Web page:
To learn the methods and movements that will teach you to reverse chronic muscle pain, increase awareness, control and flexibility of muscles – and save you money in the long run – click here to buy my new, easy to follow instructional DVD.

To make an appointment with Martha to discuss your particular muscle pain problem, click here for more information about private clinical sessions, online video sessions, group classes and phone consultations.

6 thoughts on “Back Pain, X Rays, and Tight Muscles

  1. And X-rays are so dangerous! I’ve definitely been told I need one, only to find out later I could have avoided it. Now I avoid them at all costs!

  2. Its like you learn my thoughts! You seem to grasp so much approximately this, such
    as you wrote the e-book in it or something. I feel that you can
    do with some percent to power the message home a bit, however other than
    that, this is wonderful blog. A fantastic read.

    I will certainly be back.

    • Thanks for your comment. Yes, movement is medicine! When we’re aware of what doesn’t move the way it should we can source a lot of information and figure out what’s really going on. It doesn’t have to be complicated. Reawakening the brain’s control of awareness and movement can teach people to reverse so many problems.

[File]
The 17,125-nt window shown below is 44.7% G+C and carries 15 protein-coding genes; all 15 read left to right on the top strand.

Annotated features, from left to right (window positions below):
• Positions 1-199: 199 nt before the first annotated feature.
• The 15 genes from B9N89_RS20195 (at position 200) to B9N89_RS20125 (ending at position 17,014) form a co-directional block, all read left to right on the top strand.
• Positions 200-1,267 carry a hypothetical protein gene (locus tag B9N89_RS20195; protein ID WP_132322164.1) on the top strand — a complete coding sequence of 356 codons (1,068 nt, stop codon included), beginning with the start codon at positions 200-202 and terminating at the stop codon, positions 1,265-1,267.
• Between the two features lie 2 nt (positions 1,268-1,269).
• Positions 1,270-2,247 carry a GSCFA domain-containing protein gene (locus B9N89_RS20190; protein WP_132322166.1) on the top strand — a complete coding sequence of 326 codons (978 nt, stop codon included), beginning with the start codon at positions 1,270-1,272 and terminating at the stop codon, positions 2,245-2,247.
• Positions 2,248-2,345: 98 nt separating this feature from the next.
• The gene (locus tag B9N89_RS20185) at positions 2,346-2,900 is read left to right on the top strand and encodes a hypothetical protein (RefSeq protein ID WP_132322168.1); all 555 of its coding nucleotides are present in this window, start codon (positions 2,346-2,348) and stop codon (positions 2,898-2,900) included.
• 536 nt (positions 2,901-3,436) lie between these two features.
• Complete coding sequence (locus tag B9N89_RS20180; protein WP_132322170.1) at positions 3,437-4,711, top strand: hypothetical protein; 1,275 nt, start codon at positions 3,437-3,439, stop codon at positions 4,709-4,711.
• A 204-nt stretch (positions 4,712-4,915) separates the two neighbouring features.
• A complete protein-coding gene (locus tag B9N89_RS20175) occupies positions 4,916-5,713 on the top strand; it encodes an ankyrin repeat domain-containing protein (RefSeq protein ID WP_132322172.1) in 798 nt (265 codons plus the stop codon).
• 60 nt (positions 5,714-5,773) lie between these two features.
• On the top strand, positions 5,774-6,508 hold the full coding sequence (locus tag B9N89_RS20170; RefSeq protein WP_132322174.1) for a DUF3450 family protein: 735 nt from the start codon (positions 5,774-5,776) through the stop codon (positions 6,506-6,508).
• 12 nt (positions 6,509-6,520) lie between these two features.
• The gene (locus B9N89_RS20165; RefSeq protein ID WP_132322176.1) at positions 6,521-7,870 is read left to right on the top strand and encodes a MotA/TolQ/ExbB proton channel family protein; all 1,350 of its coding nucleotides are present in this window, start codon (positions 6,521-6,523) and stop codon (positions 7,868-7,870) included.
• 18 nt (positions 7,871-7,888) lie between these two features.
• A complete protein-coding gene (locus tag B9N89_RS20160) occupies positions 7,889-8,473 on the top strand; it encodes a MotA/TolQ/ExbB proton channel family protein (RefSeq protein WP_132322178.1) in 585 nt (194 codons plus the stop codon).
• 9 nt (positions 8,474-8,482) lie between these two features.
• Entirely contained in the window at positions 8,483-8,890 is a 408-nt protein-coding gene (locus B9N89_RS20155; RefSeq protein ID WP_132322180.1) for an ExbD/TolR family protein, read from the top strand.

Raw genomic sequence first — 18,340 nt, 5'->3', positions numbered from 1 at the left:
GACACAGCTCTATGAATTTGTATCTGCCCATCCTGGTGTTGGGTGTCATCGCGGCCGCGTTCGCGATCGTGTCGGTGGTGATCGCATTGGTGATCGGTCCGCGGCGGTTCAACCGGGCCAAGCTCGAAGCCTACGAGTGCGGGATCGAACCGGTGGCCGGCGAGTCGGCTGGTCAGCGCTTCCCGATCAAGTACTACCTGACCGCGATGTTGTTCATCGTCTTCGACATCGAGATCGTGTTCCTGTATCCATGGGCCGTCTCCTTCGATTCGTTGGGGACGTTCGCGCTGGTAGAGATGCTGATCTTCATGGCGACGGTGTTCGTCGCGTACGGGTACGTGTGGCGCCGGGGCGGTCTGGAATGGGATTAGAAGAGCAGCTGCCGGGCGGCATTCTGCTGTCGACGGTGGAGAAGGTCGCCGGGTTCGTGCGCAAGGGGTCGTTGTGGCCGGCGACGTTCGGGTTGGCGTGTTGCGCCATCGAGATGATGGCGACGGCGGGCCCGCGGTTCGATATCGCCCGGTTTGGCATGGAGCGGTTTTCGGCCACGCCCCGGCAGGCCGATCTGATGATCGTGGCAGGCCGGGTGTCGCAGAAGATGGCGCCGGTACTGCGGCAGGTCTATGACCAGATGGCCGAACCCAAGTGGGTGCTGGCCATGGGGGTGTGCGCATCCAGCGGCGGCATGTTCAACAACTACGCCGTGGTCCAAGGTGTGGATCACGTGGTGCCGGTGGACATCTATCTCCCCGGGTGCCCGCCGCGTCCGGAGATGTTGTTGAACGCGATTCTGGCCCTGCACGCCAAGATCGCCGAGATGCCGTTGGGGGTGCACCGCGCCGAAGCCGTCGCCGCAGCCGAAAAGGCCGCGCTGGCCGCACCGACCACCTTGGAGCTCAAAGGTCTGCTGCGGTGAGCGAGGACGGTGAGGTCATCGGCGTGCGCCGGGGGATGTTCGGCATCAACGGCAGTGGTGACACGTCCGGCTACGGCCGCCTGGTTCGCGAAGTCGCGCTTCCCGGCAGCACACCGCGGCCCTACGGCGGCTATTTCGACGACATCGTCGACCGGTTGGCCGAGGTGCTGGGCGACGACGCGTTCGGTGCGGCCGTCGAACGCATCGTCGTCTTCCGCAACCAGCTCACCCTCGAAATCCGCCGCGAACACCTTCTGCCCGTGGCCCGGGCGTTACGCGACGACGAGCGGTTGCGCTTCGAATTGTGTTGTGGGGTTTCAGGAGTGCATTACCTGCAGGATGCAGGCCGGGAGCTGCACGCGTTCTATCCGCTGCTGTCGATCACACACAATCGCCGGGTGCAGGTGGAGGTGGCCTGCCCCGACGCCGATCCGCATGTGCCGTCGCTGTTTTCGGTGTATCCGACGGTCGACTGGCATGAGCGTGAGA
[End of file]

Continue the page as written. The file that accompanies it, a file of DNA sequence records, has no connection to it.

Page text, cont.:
All the best,
      Martha

  3. I read your article and I have to say its somewhat incorrect. I have charcot marie tooth disease and am a patient of muscular dystrophy. I am 44 newly disabled and suffer from chronic spasms in my back. I have 32 trigger points. Your advice was to stretch and retrain your muscles to work again. That is not true for MD patients.i am 5-6 and weigh 120. I have been active and exercised religiously my entire life. The exercise did not stop or even help my muscles that continued to atrophy. Ive been told by my Mus Dys dr and three other specialist that exercise will not rebuild any muscle atrophied by my disease. Of course walking and stretching is good for everybody however stretching physical therapy walking etc causes increased soreness and intense muscle pain that increases with activity. The damage is permanent and nothing will reverse it. That is why I disagree with your information. Maybe you should add that for the average person this may help but for one who has been diagnosed with a true muscle disease seek advice from their treating physician as end results will not be the same.